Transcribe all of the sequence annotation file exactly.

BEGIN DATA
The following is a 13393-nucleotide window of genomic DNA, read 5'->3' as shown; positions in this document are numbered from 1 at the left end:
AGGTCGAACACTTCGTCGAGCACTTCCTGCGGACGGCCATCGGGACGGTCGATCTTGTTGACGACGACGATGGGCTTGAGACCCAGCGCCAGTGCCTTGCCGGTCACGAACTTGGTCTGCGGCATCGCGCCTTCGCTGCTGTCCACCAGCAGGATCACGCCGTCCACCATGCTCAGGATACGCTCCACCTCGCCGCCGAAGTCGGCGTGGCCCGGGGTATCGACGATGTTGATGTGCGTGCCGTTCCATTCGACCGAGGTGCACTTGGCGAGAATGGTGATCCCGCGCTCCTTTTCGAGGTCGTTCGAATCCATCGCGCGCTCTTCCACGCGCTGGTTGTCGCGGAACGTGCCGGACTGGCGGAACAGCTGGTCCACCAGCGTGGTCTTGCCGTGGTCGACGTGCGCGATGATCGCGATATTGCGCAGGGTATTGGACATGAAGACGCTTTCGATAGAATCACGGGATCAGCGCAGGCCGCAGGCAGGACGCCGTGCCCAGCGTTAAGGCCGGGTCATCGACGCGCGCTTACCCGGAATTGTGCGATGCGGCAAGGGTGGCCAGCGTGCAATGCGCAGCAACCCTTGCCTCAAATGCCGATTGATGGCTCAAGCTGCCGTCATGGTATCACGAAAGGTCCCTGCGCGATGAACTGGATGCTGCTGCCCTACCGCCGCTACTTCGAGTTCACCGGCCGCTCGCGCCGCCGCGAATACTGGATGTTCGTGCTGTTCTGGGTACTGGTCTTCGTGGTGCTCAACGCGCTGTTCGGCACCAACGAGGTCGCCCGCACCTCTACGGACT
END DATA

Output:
The following is a 13393-nucleotide window of genomic DNA, read 5'->3' as shown; positions in this document are numbered from 1 at the left end:
AGGTCGAACACTTCGTCGAGCACTTCCTGCGGACGGCCATCGGGACGGTCGATCTTGTTGACGACGACGATGGGCTTGAGACCCAGCGCCAGTGCCTTGCCGGTCACGAACTTGGTCTGCGGCATCGCGCCTTCGCTGCTGTCCACCAGCAGGATCACGCCGTCCACCATGCTCAGGATACGCTCCACCTCGCCGCCGAAGTCGGCGTGGCCCGGGGTATCGACGATGTTGATGTGCGTGCCGTTCCATTCGACCGAGGTGCACTTGGCGAGAATGGTGATCCCGCGCTCCTTTTCGAGGTCGTTCGAATCCATCGCGCGCTCTTCCACGCGCTGGTTGTCGCGGAACGTGCCGGACTGGCGGAACAGCTGGTCCACCAGCGTGGTCTTGCCGTGGTCGACGTGCGCGATGATCGCGATATTGCGCAGGGTATTGGACATGAAGACGCTTTCGATAGAATCACGGGATCAGCGCAGGCCGCAGGCAGGACGCCGTGCCCAGCGTTAAGGCCGGGTCATCGACGCGCGCTTACCCGGAATTGTGCGATGCGGCAAGGGTGGCCAGCGTGCAATGCGCAGCAACCCTTGCCTCAAATGCCGATTGATGGCTCAAGCTGCCGTCATGGTATCACGAAAGGTCCCTGCGCGATGAACTGGATGCTGCTGCCCTACCGCCGCTACTTCGAGTTCACCGGCCGCTCGCGCCGCCGCGAATACTGGATGTTCGTGCTGTTCTGGGTACTGGTCTTCGTGGTGCTCAACGCGCTGTTCGGCACCAACGAGGTCGCCCGCACCTCTACGGACT